Hasil Karya started from zero, literally, as entrepreneur Tee Ah Ling didn’t even have a product in hand to sell when he started in 1983. But his ability to adapt to changing conditions has ensured the success of company, which is now preparing to move into a spanking new warehouse with an exhibition area, reports LIM WING HOOI.
BEING able to adapt to changes is a way of life for entrepreneur. You have to be able to read the market, expect the unexpected, and change if you’re to do well in business.
And that is why the Chinese term for “business” is sheng yi or “vibrant life”, says Hasil Karya managing director Tee Ah Ling, 67, whose company distributes industrial machines to manufacturers and workshops.
Tee’s appetite for entrepreneurship began after he had worked in a hardware shop for over five years in the late 1970s.
Apart from the usual nuts and bolts, the company he worked for also sold simple machines, usually those used in cottage industries, particularly for iron works.
“I sensed there was an opportunity as the country’s industrial capability was still at a relatively young stage back then, and I felt I could do more in this segment,” Tee recalls.
And so he went solo and established Hasil Karya in 1983, by renting a three-storey shoplot in Cheras, Kuala Lumpur.
For Tee, it was not a very capital-intensive venture, and he had all of one clerk. He approached the owners of cottage industries personally, especially those involved in iron works, and began to introduce himself and his machines.
Without having any of the machinery he intended to sell, Tee was still able to get orders and deposits from these entrepreneurs. Orders secured, he would then import the machines, mainly from Taiwan.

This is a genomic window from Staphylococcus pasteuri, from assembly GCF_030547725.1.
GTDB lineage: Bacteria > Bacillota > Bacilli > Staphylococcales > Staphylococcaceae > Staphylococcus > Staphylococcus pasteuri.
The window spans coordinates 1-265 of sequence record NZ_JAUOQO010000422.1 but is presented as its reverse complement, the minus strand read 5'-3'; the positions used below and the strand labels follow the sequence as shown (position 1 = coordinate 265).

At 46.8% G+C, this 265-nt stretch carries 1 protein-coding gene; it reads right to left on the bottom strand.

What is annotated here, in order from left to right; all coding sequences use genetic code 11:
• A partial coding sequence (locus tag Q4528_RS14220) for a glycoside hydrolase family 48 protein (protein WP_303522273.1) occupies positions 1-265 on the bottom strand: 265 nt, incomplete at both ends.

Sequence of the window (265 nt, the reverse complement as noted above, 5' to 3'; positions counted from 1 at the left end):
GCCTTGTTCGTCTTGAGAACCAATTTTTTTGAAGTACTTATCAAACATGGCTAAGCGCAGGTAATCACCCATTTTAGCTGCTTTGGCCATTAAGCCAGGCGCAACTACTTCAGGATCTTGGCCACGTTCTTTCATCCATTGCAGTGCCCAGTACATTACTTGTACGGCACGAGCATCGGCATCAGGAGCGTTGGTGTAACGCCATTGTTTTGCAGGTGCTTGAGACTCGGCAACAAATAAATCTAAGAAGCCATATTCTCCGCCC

“I also pledged my savings in the form of fixed deposit receipts whereby the banks would provide me with a small loan, about two times the leverage (of what was pledged),” he says.
Given his minimal capital, he says, it was imperative that he knew what the market wanted. Tee was very selective about the machines he brought in. At the time, they cost about RM4,000. Today’s more advanced machines cost well over RM1mil.
Just two years into the business and the country was hit by a commodity crisis in 1985. This obviously affected business as sales slowed, and Tee had to think of some other types of machines that he could sell to keep his company afloat.
He learnt that there was then a demand for cocoa, as well as a problem many planters faced: drying the cocoa after harvesting, especially during the monsoon season.
So he immediately began to look for machines that would be able to dry freshly harvested cocoa and sold them to plantations owners and government agencies in the agricultural sector.
Then in 1988, the price of cocoa fell, and with it the demand for the machines. But by then, Tee had managed to sell about 200 machines. Instead of holding back during this challenging period, he expanded his business by renting a warehouse to stock up on more varieties of machines, rather than relying on other suppliers.
Tee felt certain that the cottage industries were booming and there would be demand, mainly from specialised parts manufacturers, for more machinery.